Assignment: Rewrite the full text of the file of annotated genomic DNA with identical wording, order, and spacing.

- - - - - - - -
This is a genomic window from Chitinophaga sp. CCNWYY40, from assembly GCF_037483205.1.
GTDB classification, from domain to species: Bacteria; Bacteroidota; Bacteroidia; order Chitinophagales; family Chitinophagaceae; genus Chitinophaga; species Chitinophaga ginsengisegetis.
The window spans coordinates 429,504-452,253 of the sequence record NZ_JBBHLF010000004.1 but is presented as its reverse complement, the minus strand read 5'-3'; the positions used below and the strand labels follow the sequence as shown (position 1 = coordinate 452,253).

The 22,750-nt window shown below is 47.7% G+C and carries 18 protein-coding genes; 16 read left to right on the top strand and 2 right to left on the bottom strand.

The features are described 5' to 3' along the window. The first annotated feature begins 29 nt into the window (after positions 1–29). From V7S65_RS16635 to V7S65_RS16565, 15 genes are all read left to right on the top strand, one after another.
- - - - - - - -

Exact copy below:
This is a genomic window from Chitinophaga sp. CCNWYY40, from assembly GCF_037483205.1.
GTDB classification, from domain to species: Bacteria; Bacteroidota; Bacteroidia; order Chitinophagales; family Chitinophagaceae; genus Chitinophaga; species Chitinophaga ginsengisegetis.
The window spans coordinates 429,504-452,253 of the sequence record NZ_JBBHLF010000004.1 but is presented as its reverse complement, the minus strand read 5'-3'; the positions used below and the strand labels follow the sequence as shown (position 1 = coordinate 452,253).

The 22,750-nt window shown below is 47.7% G+C and carries 18 protein-coding genes; 16 read left to right on the top strand and 2 right to left on the bottom strand.

The features are described 5' to 3' along the window. The first annotated feature begins 29 nt into the window (after positions 1–29). From V7S65_RS16635 to V7S65_RS16565, 15 genes are all read left to right on the top strand, one after another.